The year was 1996; three college friends came together to commence a business venture for the manufacture and retail of hand-made ceramic tiles. It was around the same time that the trio of architects also got an opportunity to work on a massive architecture project that was to represent ‘a walk through Indian history’, for which they conducted a detailed study on the history of Indian architecture and all its eras. While the project itself did not take off, it led to the formation of an architecture and interior design firm – KNS Architects, which was officially launched in 1997.
Named after its founders, the firm has – since inception – carried out an extensive spectrum of design projects. These range from master planning to hospitality and retail, as well as residential to commercial, and are located across India and overseas – in the United Kingdom, Singapore and now the USA. Over the years, they have worked on bungalows, second home schemes, high-end apartments, commercial interiors, restaurants, clubhouses and showrooms. Yet, in all this time, the firm has never limited itself to a design philosophy or approach, probably why they have survived and shone in this competitive industry.
“We are constantly working on new ideas and out-of-the-box concepts, as well as exploring different materials. We do not have a signature style, and that gives us the freedom to create and innovate,” states Neemesh Shah, co-founder & principal architect, KNS Architects.
Shresht Kashyap, also co-founder & principal architect at the firm, adds that their practice lays special emphasis on “creating a personality for the site,” an endeavour they strive to achieve with each and every project they undertake.
“For us, the site context plays a major role in defining the design of a building or a space. All our designs are contextual. We even have a theory based on it – ‘my space, your space and our space’, wherein, ‘my space’ refers to the architect’s perception, ‘your space’ refers to the client’s outlook, which eventually becomes ‘our space’, since the final output of the project is the amalgamation of the designer’s perception and the client’s outlook. Our belief is that all these elements cohesively engender the design of a space. We, per se, don’t believe in limiting ourselves to a design style. That’s how we tend to do a lot of diverse work,” confesses Kanhai Gandhi, the third pillar of the triad and co-founder & principal architect at the firm.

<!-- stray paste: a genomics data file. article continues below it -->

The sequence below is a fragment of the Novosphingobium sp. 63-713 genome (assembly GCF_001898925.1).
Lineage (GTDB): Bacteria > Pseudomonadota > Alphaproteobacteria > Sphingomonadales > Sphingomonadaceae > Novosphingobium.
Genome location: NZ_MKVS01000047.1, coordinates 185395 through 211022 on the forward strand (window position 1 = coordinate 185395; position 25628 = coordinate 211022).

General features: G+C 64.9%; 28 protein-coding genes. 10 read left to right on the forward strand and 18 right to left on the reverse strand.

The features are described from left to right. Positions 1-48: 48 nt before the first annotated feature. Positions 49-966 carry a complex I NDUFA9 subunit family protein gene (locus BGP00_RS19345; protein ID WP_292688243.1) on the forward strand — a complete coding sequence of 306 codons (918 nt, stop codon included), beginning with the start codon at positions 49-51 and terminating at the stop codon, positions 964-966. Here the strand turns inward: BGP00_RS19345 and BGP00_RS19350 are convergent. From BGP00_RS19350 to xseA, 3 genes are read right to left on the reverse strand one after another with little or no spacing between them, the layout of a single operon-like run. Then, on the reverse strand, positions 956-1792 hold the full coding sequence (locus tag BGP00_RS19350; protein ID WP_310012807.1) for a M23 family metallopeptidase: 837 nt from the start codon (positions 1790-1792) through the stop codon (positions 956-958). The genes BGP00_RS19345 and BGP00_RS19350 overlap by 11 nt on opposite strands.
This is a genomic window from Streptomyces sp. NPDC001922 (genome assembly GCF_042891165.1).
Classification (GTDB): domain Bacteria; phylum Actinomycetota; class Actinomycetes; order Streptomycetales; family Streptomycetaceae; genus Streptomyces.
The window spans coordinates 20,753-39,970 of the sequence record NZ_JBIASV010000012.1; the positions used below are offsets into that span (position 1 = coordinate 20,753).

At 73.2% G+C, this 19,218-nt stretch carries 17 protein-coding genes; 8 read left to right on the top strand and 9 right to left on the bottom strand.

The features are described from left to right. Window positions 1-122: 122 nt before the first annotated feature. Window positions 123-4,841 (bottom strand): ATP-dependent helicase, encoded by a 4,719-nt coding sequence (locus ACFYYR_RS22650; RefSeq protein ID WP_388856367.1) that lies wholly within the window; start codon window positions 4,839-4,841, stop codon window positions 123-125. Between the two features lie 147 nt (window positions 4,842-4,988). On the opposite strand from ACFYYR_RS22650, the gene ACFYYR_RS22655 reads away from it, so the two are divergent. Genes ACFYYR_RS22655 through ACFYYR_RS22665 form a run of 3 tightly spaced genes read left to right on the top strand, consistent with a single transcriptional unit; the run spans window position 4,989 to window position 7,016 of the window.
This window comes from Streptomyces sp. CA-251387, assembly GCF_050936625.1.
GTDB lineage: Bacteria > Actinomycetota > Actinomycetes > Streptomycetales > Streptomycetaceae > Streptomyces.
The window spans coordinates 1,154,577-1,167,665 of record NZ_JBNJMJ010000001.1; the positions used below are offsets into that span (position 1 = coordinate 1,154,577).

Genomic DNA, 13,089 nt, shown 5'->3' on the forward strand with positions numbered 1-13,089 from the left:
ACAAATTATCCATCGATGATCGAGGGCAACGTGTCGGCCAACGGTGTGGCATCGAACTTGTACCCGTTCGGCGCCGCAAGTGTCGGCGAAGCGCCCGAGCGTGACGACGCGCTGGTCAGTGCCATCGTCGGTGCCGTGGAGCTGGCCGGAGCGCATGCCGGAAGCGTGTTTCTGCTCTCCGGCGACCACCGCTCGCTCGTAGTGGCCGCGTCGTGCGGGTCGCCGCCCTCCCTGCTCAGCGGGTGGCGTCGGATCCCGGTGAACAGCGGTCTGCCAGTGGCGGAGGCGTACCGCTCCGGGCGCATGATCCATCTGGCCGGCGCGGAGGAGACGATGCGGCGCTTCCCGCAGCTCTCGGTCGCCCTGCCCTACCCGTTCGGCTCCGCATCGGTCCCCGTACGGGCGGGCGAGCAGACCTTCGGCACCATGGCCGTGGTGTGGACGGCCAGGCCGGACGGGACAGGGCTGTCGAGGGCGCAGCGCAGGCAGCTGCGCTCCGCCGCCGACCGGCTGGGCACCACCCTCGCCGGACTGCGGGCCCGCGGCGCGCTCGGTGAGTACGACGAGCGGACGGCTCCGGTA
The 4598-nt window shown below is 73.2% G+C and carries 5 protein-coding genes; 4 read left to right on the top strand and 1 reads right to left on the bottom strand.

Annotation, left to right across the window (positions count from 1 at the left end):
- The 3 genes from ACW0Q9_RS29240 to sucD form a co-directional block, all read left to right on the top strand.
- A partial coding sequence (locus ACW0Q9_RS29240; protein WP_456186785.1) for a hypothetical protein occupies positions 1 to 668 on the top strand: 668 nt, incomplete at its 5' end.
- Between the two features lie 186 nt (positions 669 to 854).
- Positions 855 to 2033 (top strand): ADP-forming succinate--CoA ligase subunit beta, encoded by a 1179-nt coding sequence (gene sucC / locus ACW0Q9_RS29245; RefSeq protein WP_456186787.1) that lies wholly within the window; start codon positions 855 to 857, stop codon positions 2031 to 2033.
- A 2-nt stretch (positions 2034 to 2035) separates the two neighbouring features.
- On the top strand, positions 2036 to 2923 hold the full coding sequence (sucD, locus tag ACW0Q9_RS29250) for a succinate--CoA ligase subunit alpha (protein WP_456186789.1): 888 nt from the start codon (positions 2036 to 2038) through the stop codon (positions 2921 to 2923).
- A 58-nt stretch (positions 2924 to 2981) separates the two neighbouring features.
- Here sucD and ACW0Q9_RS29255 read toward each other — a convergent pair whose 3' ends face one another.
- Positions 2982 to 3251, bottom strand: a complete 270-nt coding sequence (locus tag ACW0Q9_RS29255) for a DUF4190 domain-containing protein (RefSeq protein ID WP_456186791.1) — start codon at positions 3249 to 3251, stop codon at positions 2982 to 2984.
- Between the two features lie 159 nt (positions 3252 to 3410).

Interestingly, all three founders chanced upon architecture, never really deliberately intending to pursue it as a profession. While Kashyap hailed from a creatively-inclined family, he was personally more inclined towards sports. However, when his best friend mentioned that he was planning to be an architect, it piqued a young Kashyap’s interest, leading to an exploration of architecture as a subject and the realisation that an architect’s imagination translated simple lines on paper to physical structures. He was attracted to the idea that spaces thus designed would exist for people to see and interact with, and he was convinced!
At the start, it wasn’t all smooth sailing though, as he was still not completely inclined towards architecture. “My professor once called me a visiting student. Then, in the third year, while doing an ‘eski’ – an assignment you are given at the beginning of the day for which you must submit the entire design with all relevant drawings by end of day, the same professor saw my work and remarked that if I can work like that, then why am I wasting my time. That’s when I got serious and started working towards learning what architecture truly was,” he says about his wake-up call. Kashyap was ultimately rewarded for his hard work when, many years later, the very same professor was so impressed with a project he saw that he asked who its designer was, and upon realising that it was his former student, he was extremely happy and proud, which served as a great source of motivation for the young designer.
For Gandhi, whose family had a business background and consisted of consulting chartered accountants, the decision to pick science as a stream over commerce was a monumental one. At the same time, he had always been curious about the history of art, architecture and culture, and how it influenced the evolution of mankind. Also, his teachers saw his natural ability to innovate and create, encouraging him to pursue art and crafts. Finally, Gandhi opted for science, drawn by its ability to answer the unknown and offer logical solutions for the same. During his junior college days, this curiosity about how structures were built and their impact on society, led him to take up architecture and design as his chosen career. “I believe that architecture and design have a lot to do with common sense and one’s observations. They require a lot of self-learning, something that I have strived to inculcate within myself,” admits Gandhi.